No, Wikipedia Is Not Experimenting With Ads

On Thursday, some users saw images that claimed to be "sponsored."
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If Wikipedia ever gets ads, they won’t look this bad. (Wikipedia)

Yesterday, Wikipedia users saw images on entries that looked like—and claimed to be—ads. Affected entries included those for Mahjong and Hong Kong.

The “ad” images were racist, featuring badly photoshopped photographs of black people and the president, accompanied by a message calling for his impeachment. 

A representative of Wikimedia, the non-profit that operates the encyclopedia, has confirmed that the images were no ads at all, but the product of vandalism. 

Yesterday there was some brief vandalism on a common Wikipedia style template, which impacted the appearance of a lot of articles,” said Wikimedia spokesman Jay Walsh in an email.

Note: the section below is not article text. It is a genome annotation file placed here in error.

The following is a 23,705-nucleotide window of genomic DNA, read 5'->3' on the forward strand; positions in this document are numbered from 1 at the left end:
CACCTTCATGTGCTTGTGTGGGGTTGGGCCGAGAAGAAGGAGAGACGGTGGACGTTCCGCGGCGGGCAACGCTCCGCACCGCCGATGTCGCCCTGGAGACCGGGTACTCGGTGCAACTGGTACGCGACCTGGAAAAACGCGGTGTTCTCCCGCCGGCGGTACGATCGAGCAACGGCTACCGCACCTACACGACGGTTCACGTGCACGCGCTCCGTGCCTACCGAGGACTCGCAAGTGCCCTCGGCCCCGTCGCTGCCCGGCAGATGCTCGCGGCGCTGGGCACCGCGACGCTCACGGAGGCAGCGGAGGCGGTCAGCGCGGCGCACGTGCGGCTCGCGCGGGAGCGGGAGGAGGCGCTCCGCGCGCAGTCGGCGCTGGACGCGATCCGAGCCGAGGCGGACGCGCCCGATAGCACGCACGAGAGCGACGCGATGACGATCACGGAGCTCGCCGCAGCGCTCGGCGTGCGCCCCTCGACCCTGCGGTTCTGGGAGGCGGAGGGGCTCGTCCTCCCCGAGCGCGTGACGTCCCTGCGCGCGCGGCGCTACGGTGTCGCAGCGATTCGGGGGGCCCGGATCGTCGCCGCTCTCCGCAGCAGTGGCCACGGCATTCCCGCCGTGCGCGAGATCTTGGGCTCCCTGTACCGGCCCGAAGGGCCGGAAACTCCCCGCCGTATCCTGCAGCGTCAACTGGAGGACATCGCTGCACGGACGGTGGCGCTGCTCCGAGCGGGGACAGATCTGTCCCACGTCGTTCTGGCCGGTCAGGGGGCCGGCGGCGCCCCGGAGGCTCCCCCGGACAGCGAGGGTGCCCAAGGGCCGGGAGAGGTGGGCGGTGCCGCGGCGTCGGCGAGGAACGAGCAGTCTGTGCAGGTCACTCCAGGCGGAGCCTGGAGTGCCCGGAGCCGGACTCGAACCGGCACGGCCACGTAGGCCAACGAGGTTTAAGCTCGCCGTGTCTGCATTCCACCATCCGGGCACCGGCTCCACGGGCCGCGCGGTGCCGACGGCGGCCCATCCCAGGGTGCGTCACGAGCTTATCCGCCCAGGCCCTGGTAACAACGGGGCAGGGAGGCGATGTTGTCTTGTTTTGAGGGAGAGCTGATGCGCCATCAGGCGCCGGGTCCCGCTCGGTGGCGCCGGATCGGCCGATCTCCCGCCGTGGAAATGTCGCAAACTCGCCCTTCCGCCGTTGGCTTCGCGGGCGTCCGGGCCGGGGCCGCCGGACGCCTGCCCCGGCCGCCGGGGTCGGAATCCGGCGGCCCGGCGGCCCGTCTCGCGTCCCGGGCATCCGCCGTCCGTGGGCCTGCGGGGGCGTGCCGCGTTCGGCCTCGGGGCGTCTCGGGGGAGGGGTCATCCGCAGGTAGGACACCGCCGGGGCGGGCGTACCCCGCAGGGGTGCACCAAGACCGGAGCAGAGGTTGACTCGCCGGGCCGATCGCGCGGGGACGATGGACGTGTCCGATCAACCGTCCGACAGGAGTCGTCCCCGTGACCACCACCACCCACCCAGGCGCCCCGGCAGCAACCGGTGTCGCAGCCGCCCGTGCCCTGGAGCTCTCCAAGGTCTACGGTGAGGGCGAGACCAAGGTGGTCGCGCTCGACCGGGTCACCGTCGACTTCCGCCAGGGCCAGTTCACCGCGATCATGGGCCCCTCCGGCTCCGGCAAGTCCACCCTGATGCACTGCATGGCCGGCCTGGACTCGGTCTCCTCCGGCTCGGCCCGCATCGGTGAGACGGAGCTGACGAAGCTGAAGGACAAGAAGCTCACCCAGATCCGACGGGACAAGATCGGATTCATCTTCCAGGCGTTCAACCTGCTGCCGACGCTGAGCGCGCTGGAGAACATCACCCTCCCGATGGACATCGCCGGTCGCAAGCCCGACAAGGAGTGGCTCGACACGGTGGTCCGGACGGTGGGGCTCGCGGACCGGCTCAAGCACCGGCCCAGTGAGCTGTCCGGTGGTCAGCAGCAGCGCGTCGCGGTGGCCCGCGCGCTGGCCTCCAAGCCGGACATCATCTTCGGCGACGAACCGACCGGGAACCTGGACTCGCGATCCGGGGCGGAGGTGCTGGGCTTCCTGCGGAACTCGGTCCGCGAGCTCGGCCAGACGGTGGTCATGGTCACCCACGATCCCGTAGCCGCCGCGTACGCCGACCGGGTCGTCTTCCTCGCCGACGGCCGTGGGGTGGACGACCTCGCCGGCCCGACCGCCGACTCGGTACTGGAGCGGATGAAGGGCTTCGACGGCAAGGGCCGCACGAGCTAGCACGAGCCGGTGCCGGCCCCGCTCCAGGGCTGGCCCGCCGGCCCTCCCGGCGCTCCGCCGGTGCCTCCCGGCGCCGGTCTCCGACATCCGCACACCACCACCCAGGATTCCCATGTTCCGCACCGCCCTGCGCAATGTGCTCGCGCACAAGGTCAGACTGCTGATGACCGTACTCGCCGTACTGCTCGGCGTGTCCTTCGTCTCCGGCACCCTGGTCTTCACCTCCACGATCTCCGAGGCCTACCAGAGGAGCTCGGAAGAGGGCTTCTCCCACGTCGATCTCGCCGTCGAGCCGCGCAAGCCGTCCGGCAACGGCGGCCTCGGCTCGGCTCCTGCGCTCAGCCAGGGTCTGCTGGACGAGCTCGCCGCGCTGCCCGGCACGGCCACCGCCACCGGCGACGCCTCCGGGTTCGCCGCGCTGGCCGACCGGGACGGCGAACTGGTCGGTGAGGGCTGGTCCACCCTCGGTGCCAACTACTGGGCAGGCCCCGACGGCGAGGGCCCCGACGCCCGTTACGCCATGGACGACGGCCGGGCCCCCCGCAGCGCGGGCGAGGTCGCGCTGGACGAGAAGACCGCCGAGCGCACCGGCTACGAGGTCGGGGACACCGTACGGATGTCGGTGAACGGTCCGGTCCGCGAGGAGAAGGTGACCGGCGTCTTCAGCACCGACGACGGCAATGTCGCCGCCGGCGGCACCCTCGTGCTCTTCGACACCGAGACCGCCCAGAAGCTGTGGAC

“It was not posted for very long, but that short ‘sponsorship’ message vandalism is what you saw. Wikipedians reverted it right away,” he wrote.

I’ve seen tweets floating around alleging that the images were ads. It’s not true—the free encyclopedia has long subsisted mostly on donations. Displaying ads would indicate a major change in policy.

Displaying-content-for-money is also now an especially fraught issue for Wikipedia. In October, an investigation by the Daily Dot revealed a massive network of users was paid to edit the encyclopedia to improve corporate entries. Wikimedia cracked down on those accounts, and has continued investigating exploitation of the encyclopedia for public relations. 

Although Wikipedia struggles with maintaining the quality and quantity of editors overall, it remains a crucial information source for millions and one of the top ten most-visited websites globally.

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Robinson Meyer is an associate editor at The Atlantic, where he covers technology.

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